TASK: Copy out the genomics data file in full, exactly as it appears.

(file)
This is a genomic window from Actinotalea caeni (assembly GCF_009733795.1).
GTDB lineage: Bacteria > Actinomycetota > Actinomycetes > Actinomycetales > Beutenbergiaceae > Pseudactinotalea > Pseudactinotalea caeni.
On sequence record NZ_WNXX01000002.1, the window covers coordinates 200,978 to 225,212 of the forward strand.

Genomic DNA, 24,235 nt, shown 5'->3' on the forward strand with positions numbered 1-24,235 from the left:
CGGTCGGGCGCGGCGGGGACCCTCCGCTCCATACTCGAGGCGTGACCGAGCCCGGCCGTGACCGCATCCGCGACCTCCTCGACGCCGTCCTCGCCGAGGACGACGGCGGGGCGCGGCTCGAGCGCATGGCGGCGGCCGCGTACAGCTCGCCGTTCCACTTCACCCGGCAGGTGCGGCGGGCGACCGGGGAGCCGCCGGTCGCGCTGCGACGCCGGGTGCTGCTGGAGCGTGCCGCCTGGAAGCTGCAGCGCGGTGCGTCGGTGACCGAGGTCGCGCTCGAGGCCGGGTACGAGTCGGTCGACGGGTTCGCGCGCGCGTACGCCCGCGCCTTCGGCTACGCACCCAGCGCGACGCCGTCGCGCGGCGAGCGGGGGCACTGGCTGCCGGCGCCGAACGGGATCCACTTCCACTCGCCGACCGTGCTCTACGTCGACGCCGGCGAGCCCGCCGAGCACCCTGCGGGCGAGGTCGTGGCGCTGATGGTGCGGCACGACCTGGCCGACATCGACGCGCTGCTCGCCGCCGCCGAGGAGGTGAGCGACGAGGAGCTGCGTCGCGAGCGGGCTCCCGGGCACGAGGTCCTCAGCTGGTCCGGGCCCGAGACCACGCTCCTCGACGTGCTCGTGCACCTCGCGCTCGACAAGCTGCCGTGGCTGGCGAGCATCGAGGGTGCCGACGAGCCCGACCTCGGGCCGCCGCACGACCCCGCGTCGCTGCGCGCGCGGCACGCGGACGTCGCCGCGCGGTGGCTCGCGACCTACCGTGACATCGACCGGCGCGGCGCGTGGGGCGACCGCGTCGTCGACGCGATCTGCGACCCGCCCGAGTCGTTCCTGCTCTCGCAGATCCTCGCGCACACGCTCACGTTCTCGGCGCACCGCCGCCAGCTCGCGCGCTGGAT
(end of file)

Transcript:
This is a genomic window from Actinotalea caeni (assembly GCF_009733795.1).
GTDB lineage: Bacteria > Actinomycetota > Actinomycetes > Actinomycetales > Beutenbergiaceae > Pseudactinotalea > Pseudactinotalea caeni.
On sequence record NZ_WNXX01000002.1, the window covers coordinates 200,978 to 225,212 of the forward strand.

Genomic DNA, 24,235 nt, shown 5'->3' on the forward strand with positions numbered 1-24,235 from the left:
CGGTCGGGCGCGGCGGGGACCCTCCGCTCCATACTCGAGGCGTGACCGAGCCCGGCCGTGACCGCATCCGCGACCTCCTCGACGCCGTCCTCGCCGAGGACGACGGCGGGGCGCGGCTCGAGCGCATGGCGGCGGCCGCGTACAGCTCGCCGTTCCACTTCACCCGGCAGGTGCGGCGGGCGACCGGGGAGCCGCCGGTCGCGCTGCGACGCCGGGTGCTGCTGGAGCGTGCCGCCTGGAAGCTGCAGCGCGGTGCGTCGGTGACCGAGGTCGCGCTCGAGGCCGGGTACGAGTCGGTCGACGGGTTCGCGCGCGCGTACGCCCGCGCCTTCGGCTACGCACCCAGCGCGACGCCGTCGCGCGGCGAGCGGGGGCACTGGCTGCCGGCGCCGAACGGGATCCACTTCCACTCGCCGACCGTGCTCTACGTCGACGCCGGCGAGCCCGCCGAGCACCCTGCGGGCGAGGTCGTGGCGCTGATGGTGCGGCACGACCTGGCCGACATCGACGCGCTGCTCGCCGCCGCCGAGGAGGTGAGCGACGAGGAGCTGCGTCGCGAGCGGGCTCCCGGGCACGAGGTCCTCAGCTGGTCCGGGCCCGAGACCACGCTCCTCGACGTGCTCGTGCACCTCGCGCTCGACAAGCTGCCGTGGCTGGCGAGCATCGAGGGTGCCGACGAGCCCGACCTCGGGCCGCCGCACGACCCCGCGTCGCTGCGCGCGCGGCACGCGGACGTCGCCGCGCGGTGGCTCGCGACCTACCGTGACATCGACCGGCGCGGCGCGTGGGGCGACCGCGTCGTCGACGCGATCTGCGACCCGCCCGAGTCGTTCCTGCTCTCGCAGATCCTCGCGCACACGCTCACGTTCTCGGCGCACCGCCGCCAGCTCGCGCGCTGGAT